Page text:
Priestess Diviners of Minoan Crete

images-1In the archaeological remains of the Minoan Era of Crete, statues of priestesses in ritual attire holding a snake in either hand are found. The expression in their eyes and their enlarged ears lets us know these women are in a state of trance.

In some of the temple rooms of the sprawling building found in Knossos, there were also snake pits. In small doses snake venom is a hallucinogen. Clearly these priestesses were engaging with the snake and her medicine to receive oracular information.

In my novel Ode to Minoa, Aureillia—the protagonist, receives the bite of the snake at certain phases of the moon, enters into trance and receives wisdom. Because she is a snake priestess, snake speaks to her, gifting information in the form of stories that she shares with the rest of the community in poetic prophecy.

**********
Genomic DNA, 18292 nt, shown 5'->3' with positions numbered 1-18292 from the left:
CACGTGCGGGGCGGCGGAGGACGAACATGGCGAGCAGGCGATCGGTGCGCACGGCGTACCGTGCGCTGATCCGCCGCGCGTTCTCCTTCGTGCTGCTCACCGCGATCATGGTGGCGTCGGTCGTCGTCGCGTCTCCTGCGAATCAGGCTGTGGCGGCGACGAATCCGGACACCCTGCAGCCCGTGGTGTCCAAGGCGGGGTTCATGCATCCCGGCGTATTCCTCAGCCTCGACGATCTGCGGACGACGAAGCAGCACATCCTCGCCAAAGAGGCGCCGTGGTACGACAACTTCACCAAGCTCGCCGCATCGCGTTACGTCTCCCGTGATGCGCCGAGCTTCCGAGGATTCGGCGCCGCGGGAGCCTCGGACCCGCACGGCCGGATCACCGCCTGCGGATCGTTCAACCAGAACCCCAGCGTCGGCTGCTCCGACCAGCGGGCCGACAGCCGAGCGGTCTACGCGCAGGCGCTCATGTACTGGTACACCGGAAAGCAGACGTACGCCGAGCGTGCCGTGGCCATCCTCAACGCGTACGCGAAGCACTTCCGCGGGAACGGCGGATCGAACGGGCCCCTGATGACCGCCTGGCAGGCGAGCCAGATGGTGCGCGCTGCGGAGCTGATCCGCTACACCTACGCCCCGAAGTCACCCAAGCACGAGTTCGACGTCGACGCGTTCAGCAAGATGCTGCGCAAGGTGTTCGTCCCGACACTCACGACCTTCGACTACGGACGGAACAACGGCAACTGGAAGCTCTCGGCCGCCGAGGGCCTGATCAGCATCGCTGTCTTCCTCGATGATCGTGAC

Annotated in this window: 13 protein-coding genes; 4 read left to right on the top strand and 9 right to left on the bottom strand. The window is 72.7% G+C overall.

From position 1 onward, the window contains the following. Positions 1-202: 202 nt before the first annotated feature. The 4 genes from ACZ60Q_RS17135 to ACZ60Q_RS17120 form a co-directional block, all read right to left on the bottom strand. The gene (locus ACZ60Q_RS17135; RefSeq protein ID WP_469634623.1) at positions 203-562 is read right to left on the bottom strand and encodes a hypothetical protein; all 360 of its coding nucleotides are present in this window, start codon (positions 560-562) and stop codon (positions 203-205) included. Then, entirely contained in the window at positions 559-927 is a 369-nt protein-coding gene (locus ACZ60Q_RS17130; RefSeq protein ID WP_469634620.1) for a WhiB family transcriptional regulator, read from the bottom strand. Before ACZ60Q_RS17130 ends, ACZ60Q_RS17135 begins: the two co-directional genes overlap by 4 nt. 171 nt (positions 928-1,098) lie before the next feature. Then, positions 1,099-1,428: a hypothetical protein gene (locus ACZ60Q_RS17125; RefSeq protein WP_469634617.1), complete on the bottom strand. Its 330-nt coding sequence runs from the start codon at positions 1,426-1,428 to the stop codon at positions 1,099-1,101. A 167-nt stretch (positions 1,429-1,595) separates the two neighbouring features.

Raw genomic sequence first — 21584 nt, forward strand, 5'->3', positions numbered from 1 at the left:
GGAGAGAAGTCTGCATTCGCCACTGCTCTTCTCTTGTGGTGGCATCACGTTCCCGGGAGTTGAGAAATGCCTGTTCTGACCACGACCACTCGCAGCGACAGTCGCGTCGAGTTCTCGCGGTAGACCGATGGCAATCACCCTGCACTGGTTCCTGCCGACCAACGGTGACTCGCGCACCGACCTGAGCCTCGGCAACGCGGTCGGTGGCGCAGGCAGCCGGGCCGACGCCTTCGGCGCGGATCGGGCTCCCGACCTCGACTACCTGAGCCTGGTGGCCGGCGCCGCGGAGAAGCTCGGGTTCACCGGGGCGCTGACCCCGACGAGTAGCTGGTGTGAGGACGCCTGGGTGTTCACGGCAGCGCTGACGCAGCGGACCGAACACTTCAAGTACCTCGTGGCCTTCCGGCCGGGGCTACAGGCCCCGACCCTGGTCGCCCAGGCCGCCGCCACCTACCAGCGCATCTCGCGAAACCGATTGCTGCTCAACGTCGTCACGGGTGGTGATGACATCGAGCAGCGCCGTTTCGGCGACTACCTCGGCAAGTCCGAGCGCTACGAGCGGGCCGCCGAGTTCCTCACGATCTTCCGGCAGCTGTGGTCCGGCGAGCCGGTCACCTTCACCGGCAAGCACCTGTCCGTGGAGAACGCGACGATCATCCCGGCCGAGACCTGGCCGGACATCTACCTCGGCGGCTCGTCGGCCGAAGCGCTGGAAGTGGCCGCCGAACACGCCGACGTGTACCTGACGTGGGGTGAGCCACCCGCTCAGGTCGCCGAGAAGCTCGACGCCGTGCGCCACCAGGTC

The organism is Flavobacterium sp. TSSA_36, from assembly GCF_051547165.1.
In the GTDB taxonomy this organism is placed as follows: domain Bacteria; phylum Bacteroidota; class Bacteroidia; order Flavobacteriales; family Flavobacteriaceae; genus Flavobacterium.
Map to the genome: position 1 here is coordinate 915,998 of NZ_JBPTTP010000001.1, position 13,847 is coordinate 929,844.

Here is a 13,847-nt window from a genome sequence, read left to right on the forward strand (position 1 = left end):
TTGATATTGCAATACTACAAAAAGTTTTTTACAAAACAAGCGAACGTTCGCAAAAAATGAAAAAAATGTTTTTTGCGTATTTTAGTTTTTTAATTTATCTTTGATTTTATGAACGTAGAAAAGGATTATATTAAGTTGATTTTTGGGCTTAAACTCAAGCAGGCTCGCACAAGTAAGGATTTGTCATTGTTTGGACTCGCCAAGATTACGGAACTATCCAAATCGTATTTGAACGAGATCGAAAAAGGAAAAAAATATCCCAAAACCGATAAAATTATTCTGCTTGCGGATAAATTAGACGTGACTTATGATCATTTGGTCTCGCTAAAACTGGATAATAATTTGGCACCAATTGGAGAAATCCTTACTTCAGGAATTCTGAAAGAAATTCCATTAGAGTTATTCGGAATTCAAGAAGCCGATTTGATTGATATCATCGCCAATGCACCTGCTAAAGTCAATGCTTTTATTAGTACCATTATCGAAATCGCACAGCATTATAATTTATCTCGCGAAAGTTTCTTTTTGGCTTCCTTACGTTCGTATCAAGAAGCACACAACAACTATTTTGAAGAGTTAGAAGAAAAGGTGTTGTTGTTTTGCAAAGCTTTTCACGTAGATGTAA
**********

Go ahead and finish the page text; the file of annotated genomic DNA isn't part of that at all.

Many of the oracles and prophetesses of the ancient world were said to speak in rhyme and deliver their oracular information in song or poetic form. These would then be passed down through the community becoming myth and legend.

In Minoan Crete, they believed they were speaking literally to the snake goddess in these communions. This belief is a worldwide phenomenon of indigenous people. The ayahuasceros of Peru believe they are speaking to the “mother vine” when they ingest the plant hallucinogen ayuhuasca. They also say that it is the plants themselves who taught them how to formulate this hallucinogen in order to communicate with her.

The belief and practices of direct communication with the consciousness of other species to increase and augment human understanding has long been a form of divination on this planet.

“Through the bite, snake transmits her knowledge to us. She is all knowing. She was here in the beginning and so she shall be in the end. Her wisdom is ancient and ever forming. Through snake priestesses she shares her wisdom, trusting them to handle properly the information She desires to communicate—injecting them slowly with sacred knowledge, one bite at a time.” Ode to Minoa

 

~ Theresa C. Dintino